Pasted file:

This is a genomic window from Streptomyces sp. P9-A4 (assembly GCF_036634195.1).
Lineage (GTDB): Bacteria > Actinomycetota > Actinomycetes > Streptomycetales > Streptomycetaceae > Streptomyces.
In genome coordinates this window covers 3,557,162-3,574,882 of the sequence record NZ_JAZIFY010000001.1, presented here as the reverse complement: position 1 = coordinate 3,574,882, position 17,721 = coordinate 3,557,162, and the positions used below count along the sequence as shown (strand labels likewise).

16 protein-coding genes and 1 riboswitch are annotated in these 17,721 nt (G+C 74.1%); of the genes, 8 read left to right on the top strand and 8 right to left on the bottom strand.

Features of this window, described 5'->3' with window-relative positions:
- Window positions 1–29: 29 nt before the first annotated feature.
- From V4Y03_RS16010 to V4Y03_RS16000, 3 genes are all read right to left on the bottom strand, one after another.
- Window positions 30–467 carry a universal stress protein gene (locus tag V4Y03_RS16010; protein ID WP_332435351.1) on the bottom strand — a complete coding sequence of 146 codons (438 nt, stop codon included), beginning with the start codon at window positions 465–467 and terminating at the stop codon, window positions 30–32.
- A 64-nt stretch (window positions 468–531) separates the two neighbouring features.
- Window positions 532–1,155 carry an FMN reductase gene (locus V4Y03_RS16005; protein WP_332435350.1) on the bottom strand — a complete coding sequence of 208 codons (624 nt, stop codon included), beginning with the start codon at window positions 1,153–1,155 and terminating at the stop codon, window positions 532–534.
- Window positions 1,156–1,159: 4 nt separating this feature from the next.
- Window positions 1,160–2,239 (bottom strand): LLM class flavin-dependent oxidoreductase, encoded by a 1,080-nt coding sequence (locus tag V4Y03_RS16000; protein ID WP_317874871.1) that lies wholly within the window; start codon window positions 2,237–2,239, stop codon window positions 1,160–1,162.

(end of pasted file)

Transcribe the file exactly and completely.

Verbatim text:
This is a genomic window from Streptomyces sp. P9-A4 (assembly GCF_036634195.1).
Lineage (GTDB): Bacteria > Actinomycetota > Actinomycetes > Streptomycetales > Streptomycetaceae > Streptomyces.
In genome coordinates this window covers 3,557,162-3,574,882 of the sequence record NZ_JAZIFY010000001.1, presented here as the reverse complement: position 1 = coordinate 3,574,882, position 17,721 = coordinate 3,557,162, and the positions used below count along the sequence as shown (strand labels likewise).

16 protein-coding genes and 1 riboswitch are annotated in these 17,721 nt (G+C 74.1%); of the genes, 8 read left to right on the top strand and 8 right to left on the bottom strand.

Features of this window, described 5'->3' with window-relative positions:
- Window positions 1–29: 29 nt before the first annotated feature.
- From V4Y03_RS16010 to V4Y03_RS16000, 3 genes are all read right to left on the bottom strand, one after another.
- Window positions 30–467 carry a universal stress protein gene (locus tag V4Y03_RS16010; protein ID WP_332435351.1) on the bottom strand — a complete coding sequence of 146 codons (438 nt, stop codon included), beginning with the start codon at window positions 465–467 and terminating at the stop codon, window positions 30–32.
- A 64-nt stretch (window positions 468–531) separates the two neighbouring features.
- Window positions 532–1,155 carry an FMN reductase gene (locus V4Y03_RS16005; protein WP_332435350.1) on the bottom strand — a complete coding sequence of 208 codons (624 nt, stop codon included), beginning with the start codon at window positions 1,153–1,155 and terminating at the stop codon, window positions 532–534.
- Window positions 1,156–1,159: 4 nt separating this feature from the next.
- Window positions 1,160–2,239 (bottom strand): LLM class flavin-dependent oxidoreductase, encoded by a 1,080-nt coding sequence (locus tag V4Y03_RS16000; protein ID WP_317874871.1) that lies wholly within the window; start codon window positions 2,237–2,239, stop codon window positions 1,160–1,162.